In “Al Qaeda Goes Viral” also at the Washington Independent, Spencer Ackerman writes about Abu Mus’ab al-Suri, the theorist who’s behind decentralizing Al Qaeda: “Rather than reestablish a loose network of terrorist cells with the remnants of a command-and-control structure, al-Suri urged aspiring terrorists to simply murder people in the organization’s name.” He’s thought to be in a US “black site” now.
Christopher Hitchens finally makes himself useful. In a Vanity Fair piece, “Believe Me, It’s Torture,” he writes about his waterboarding experiment: “I apply the Abraham Lincoln test for moral casuistry: ‘If slavery is not wrong, nothing is wrong.’ Well, then, if waterboarding does not constitute torture, then there is no such thing as torture.”
In “Not Your Grandma’s Depression” at Clusterfuck Nation, James Kunstler is in even more cheerful a mood than usual: “[The future will be something at least twice as bad as the Great Depression of the 1930s: people with no money in a land with no resources. . . hardly any family farms left, cities that are basket-cases of bottomless need, comatose small towns. . . an aviation industry on the verge of death, and a railroad system that is the laughingstock of the world.”
In a Boston Globe article “This time, Manny being Manny is unacceptable,” Dan Shaughnessy writes about the Red Sox glossing over Manny Ramirez pushing the club’s 64-year-old traveling secretary to the ground. “Sorry, that just doesn’t cut it this time. . . . On the street, that gets you arrested. In most workplaces, it gets you a suspension at the very least. Not at Fenway Park. Not if you can hit .300 with 35 homers and 120 RBIs.”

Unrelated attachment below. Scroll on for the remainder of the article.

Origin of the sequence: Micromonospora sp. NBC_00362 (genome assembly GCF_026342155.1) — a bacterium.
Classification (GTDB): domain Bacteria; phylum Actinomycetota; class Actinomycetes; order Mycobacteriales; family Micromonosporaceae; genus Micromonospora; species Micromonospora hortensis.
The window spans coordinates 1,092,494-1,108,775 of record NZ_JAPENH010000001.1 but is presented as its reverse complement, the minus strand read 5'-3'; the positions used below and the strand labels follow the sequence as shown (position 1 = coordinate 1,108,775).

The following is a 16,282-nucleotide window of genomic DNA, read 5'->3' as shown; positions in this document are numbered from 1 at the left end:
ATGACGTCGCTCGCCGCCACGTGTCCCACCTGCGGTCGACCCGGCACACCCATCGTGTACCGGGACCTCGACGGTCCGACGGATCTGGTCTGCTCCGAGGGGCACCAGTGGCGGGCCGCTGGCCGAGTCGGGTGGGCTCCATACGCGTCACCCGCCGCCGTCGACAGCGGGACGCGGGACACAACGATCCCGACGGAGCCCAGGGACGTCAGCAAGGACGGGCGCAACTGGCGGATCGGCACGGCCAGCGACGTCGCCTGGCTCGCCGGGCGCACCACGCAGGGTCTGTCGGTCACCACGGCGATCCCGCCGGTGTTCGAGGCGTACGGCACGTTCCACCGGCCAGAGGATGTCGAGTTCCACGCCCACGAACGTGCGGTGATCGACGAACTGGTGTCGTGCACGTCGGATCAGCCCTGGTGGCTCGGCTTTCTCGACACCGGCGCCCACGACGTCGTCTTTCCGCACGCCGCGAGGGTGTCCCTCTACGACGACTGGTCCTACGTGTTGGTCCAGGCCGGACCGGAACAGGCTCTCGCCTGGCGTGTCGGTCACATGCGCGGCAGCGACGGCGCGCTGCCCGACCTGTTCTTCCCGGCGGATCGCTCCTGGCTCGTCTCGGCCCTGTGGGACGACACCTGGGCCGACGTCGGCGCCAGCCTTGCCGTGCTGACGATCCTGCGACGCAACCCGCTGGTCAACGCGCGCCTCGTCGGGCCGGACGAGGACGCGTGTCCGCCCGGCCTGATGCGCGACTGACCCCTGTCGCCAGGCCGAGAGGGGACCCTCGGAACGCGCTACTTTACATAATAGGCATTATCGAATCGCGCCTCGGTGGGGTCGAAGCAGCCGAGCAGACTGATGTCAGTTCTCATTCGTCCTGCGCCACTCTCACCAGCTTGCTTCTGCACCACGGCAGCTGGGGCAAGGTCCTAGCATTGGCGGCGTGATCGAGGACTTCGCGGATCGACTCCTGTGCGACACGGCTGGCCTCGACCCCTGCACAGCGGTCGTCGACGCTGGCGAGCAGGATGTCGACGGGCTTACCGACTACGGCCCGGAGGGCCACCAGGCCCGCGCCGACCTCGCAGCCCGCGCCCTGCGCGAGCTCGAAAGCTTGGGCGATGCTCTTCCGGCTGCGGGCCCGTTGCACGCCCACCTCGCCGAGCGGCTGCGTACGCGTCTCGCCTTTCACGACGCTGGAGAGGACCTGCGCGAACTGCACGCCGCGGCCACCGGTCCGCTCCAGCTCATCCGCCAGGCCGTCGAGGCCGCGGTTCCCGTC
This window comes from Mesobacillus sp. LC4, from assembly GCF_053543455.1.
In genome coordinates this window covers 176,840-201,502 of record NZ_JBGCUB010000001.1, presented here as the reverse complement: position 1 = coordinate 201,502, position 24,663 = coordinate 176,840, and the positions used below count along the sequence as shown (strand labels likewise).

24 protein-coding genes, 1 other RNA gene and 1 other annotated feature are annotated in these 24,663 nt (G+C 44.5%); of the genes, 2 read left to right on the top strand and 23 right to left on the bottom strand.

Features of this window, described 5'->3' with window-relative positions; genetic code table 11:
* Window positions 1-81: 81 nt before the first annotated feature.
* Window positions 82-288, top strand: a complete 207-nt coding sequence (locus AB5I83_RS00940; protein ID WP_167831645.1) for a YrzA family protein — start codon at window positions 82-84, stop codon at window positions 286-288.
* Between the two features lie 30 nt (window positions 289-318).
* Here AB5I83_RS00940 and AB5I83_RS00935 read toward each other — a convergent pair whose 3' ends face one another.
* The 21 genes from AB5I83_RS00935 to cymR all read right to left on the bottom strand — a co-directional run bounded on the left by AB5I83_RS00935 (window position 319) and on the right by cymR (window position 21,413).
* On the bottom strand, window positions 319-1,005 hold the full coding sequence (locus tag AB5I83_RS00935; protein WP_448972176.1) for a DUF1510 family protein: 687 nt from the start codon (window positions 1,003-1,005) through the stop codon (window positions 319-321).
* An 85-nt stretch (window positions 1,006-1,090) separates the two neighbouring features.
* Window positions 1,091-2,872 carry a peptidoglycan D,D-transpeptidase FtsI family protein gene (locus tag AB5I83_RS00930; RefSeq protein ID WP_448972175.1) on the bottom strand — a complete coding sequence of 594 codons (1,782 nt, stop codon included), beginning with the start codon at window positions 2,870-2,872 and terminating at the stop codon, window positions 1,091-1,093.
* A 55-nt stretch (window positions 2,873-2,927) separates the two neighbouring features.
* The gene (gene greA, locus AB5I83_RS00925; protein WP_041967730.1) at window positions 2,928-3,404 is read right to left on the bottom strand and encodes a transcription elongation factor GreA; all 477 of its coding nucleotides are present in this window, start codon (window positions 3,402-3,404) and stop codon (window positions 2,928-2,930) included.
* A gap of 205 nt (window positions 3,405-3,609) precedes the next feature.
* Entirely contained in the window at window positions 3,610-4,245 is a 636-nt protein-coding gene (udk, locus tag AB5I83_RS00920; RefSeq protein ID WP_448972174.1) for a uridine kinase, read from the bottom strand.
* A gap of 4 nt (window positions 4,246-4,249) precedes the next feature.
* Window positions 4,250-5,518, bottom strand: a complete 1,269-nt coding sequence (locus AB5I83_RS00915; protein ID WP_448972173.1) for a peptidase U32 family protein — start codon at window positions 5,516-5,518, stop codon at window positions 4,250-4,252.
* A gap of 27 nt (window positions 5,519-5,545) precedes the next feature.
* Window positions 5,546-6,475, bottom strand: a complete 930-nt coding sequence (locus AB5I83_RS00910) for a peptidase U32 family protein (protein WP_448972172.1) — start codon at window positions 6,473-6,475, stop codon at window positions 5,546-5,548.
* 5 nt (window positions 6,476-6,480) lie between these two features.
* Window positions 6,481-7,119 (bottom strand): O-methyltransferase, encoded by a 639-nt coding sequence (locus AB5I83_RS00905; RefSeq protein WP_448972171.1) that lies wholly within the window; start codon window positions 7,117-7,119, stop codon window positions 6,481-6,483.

At Edge of Sports, Dave Zirin “interviews Ralph Nader” who says that “sports pages in the newspaper should be called the spectator sports pages. Because they don’t cover participatory sports: amateur sports, amateur leagues, what’s going on at the local playgrounds.” Also, “in any tax-supported sports facility. . . . The stadium and ballpark should be called ‘Taxpayer Stadium,’ not some sold-off brand name, or some bank, or computer company.”
This Week in Vaginas
In a New York Times article, “A Spa for Those Women Concerned About ‘Pelvic Fitness’,” Natasha Singer writes: “Dr. Romanzi likes to call the vaginal workouts she prescribes ‘personal training.’ Clients could also use an in-office electrostimulation machine to improve pelvic muscle tone or buy a device for home use. Dr. Romanzi said that such treatments are intended to improve bladder control; she said pelvic training may also lead to more intense orgasms. . . . Welcome to the era of the gyno spa.”
In “Vagina Anxiety: The Rise of the Labialplasty” at AlterNet, Jennifer Armstrong writes of women’s version of penis envy: “The concerns that come up over and over are [basically] anything that is different between an adult woman’s vulva and a little girl’s vulva. . . . .Certain segments of the male population fetishizing teen girls doesn’t help matters.”
In a Times of London article, “The man who wants to reshape your private parts,” Jessica Brinton reports on gynecological plastic surgeon Dr. David Matlock: “Back in Matlock’s office, we’re poring over pictures of a Playboy model displaying what he calls ‘a beautiful structure’. Matlock’s hands-down bestseller is laser vaginal labioplasty, and it’s this kind of image, he claims, that inspires women. ‘Women bring in this pornographic information — I have drawers of it — and they say, That is what I wanna see.”
And on how the French government pays for women to have 10 sessions of pelvic-tightening physiotherapy after birth, Brinton writes: “Perhaps this is the real reason French women are so snooty: because they’re tighter than a gnat’s chuff, and don’t they just know it?”